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Estonian rye bread bakeries want to stay small.
On purpose

Estonia may be one of the fastest innovators in Europe, but when it comes to rye bread, the nation steps back in time.

Muhu island has a special vibe compared to the rest of Estonia. This is where the traditional flowery patterns flourish, embedded in handmade carpets and clothing. The villages have preserved their way of life for centuries. Nature remained untouched. Hence, it’s not a surprise that one of the most beloved Estonian rye bread, Muhu Leib, was created here.

“We wanted to make the Coca-Cola of rye bread and we succeeded by chance,” Martin Sepping, the founder of Muhu Leib bakery, told Invest Estonia. In his view, most bakers take it easy when it comes to rye flour. Since it’s healthy anyway, they pour the dough into a form and bake it in the oven with little thought to it. Estonians will buy rye bread anyway, why change anything? Sepping and his team decided to raise the bar. “We found the right leaven and experimented with various tastes and, to our surprise, got it right!” he recalled.

Muhu Leib is now, ten years later, one of the most sought after goods on the island. During the summer months, they purposefully keep a low profile in their island bakery since the demand is greater than the supply. Tourists still track them down and may leave empty-handed if they’re too slow. “At least then we don’t have to feel guilty, because we didn’t make any promises,” Sepping said with a smile. On the mainland, they work with supermarkets to bake right at the stores. It’s a win-win for everyone. The bread-lovers get their loaves straight from the oven and the bakery doesn’t have to worry about transportation. It’s important for Sepping that the bread should be fresh, natural. They don’t use yeast and only use raw sugar.

Muhu Leib has around five to six per cent of the market share in Estonia. It hasn’t changed much over the years. “We are not at all interested in increasing efficiency,” Sepping said. Traditions are at the heart of their company, using stone mill flour and trying to sell the bread fresh and warm straight from the oven whenever possible. “We wouldn’t even know about modern bread-making techniques,” he admitted.

This sums up how conservative Estonians become when it comes to their bread. Nothing trumps a fresh natural loaf.

A typical mass-produced bread usually arrives frozen at the supermarket and is warmed up there. It’s common to use artificial colours and yeast. For those who value healthy food, would either have to bake their own bread or go to local bakeries.


Only good-hearted bakers are welcome

On the other side of Estonia, somewhere in the middle of pine trees and sheep, near the city of Võru, four bakers come together to bake squared black bread when everyone else is still asleep. They can make around a thousand of them per night, all by hand, and all natural, without additives.

Customers often buy them in bulk and freeze them at home. It makes a great gift too!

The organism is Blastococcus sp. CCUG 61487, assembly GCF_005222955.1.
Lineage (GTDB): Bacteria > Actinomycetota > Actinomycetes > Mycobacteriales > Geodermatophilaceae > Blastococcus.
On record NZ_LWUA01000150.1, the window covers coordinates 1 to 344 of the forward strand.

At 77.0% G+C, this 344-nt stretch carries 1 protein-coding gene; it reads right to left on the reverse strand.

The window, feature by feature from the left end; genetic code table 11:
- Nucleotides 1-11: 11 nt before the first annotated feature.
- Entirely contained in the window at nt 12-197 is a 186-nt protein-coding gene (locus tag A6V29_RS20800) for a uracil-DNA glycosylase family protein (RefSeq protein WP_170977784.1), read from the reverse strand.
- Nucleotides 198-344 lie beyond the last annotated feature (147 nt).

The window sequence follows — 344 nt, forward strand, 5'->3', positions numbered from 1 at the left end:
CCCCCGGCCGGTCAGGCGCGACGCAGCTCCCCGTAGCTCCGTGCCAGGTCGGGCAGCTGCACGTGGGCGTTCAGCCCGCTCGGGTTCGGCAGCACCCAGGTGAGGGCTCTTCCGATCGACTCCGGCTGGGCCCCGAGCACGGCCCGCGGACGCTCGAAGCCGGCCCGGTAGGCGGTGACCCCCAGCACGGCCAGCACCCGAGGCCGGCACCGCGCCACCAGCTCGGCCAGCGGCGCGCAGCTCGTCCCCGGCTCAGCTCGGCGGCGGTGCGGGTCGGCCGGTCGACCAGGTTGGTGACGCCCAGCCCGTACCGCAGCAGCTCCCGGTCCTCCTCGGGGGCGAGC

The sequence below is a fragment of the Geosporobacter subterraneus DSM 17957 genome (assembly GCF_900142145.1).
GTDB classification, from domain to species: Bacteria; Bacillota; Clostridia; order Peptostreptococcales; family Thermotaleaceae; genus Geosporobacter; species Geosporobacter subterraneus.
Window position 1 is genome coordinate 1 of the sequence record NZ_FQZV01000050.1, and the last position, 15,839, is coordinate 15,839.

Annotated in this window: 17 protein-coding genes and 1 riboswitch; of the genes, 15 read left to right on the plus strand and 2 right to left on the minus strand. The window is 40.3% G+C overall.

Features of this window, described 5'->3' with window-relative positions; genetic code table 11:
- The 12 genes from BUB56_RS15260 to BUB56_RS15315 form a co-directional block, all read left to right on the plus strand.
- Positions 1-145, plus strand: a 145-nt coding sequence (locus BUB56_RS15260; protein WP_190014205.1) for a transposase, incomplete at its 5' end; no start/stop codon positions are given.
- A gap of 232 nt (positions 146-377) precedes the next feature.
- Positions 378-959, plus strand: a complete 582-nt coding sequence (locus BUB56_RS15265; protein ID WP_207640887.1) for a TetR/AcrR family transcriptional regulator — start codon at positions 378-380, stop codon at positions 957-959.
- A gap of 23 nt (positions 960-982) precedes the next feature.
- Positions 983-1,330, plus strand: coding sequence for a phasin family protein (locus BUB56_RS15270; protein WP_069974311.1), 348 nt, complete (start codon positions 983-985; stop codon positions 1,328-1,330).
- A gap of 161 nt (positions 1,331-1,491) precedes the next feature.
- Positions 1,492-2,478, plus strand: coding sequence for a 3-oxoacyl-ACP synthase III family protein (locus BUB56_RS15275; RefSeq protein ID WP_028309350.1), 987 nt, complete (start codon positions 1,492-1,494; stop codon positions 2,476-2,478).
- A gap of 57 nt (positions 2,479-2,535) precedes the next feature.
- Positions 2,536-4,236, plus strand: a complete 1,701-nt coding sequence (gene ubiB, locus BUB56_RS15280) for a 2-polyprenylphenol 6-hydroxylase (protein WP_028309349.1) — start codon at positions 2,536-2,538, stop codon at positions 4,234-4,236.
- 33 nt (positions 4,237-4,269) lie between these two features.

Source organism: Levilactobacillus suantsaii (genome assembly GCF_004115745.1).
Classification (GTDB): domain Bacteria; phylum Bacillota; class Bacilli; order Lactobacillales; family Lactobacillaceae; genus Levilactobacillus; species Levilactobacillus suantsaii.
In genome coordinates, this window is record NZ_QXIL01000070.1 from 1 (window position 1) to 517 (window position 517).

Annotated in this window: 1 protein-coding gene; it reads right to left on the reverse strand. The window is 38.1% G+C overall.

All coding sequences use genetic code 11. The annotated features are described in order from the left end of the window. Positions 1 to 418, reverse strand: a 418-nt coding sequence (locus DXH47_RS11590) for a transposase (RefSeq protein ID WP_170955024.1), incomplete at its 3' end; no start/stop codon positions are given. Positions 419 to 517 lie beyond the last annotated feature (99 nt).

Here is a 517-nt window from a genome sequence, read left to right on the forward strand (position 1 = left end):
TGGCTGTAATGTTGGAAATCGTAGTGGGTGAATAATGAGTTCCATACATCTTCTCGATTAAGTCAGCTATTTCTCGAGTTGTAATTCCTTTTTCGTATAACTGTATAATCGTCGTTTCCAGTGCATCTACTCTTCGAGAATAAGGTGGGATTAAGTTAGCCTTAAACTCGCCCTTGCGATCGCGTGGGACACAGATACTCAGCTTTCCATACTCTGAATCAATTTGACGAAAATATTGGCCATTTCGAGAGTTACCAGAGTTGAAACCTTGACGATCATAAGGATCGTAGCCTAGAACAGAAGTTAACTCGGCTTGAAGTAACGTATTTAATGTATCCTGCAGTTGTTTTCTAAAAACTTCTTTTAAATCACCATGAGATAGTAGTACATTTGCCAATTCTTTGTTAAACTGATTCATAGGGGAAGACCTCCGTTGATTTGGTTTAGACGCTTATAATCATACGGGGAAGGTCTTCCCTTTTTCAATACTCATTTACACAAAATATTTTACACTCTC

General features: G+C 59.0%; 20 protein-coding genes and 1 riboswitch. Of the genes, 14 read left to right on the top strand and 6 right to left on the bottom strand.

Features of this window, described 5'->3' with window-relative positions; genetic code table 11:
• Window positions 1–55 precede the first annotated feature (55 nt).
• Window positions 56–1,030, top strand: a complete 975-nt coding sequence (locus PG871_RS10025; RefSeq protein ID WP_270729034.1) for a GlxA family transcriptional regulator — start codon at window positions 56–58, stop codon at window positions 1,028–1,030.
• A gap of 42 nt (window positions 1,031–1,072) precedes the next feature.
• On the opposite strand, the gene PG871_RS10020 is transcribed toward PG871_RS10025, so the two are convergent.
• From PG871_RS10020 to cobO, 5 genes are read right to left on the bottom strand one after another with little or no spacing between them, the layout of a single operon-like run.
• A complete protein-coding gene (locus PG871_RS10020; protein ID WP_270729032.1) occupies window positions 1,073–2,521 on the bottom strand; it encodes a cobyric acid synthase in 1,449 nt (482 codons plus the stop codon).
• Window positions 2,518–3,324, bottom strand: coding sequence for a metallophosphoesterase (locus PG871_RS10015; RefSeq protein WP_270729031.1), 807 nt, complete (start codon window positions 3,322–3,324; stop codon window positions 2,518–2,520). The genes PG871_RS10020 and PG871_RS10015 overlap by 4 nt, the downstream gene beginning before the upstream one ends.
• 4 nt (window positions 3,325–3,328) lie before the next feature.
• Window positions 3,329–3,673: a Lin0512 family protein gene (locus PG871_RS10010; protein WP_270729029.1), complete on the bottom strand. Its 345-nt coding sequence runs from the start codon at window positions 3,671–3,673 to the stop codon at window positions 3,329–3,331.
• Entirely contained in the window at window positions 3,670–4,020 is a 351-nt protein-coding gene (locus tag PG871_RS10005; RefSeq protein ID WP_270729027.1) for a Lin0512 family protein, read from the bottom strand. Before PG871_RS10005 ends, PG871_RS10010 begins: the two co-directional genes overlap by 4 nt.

Karin Juhkam, the founder of Paadi Pagar, believes there is might hidden in every loaf. After 16 years in the business, she reveals the secret: only good-hearted bakers are allowed behind ovens. The doors are open and anyone can come and see every step of the bread-making.

Warm black bread is central to Estonian culture. It’s even echoed in the language. “Jätku leiba!” is an old way of saying bon appetit, but literally means “always have bread”. Because you’ll always have an appetite, but may not always have bread, as a local British-Estonian entrepreneur Adam Rang has explained.

Rye has been cultivated for more than a thousand years in Estonia. During the Middle Ages, Estonia was known across Europe as a major rye exporter. Estonian historian Lea Kõiv has written that by the end of the 17th century the Baltic Sea provinces were even sometimes called Sweden’s breadbasket. Rye and barley were mostly exported to Western Europe and Sweden.

Nowadays the bread section in the shops is almost overwhelming with rows of various assortments. Bakeries often experiment with new ideas, tossing seeds, fruit and even vegetables in the buns. Estonian Food Industry Association even awards the best bakery product every year.

“Any fool can make white bread”

Last year, Eesti Pagar‘s Dark rye crust bread ‘Kodukandi’ won. A fully locally-owned company Eesti Pagar only uses Estonian flour ground in local mills. Eesti Pagar is one of the biggest exporters in the Estonian food industry, shipping its products to Japan, South Korea, the United States and Bolivia, amongst many other countries. Half of their customers buy the products abroad. “Our bread is something new and exciting for foreigners,” Ragnar Kõiv, the head of Eesti Pagar said. It’s fully made using rye flour, with many added seeds. It’s tasty, but still healthy too.

But even Eesti Pagar is focusing more on the uniqueness of the bread rather than mass-production.

For Kõiv, it’s about honouring the ancestors’ legacy. He recalled an old saying: “Any fool can make white bread, but only bakers make black bread.”

Instead of reaching out for shiny-packaged globally known brands, why not do a favour to your body and soul and take a journey to a small Estonian bakery? You might be able to catch some of that might every Estonian secretly knows about.

And should this story or a trip to Estonia inspire you to start your business here, we are happy to help you. Just send us a request for 1:1 e-Consulting and get started.

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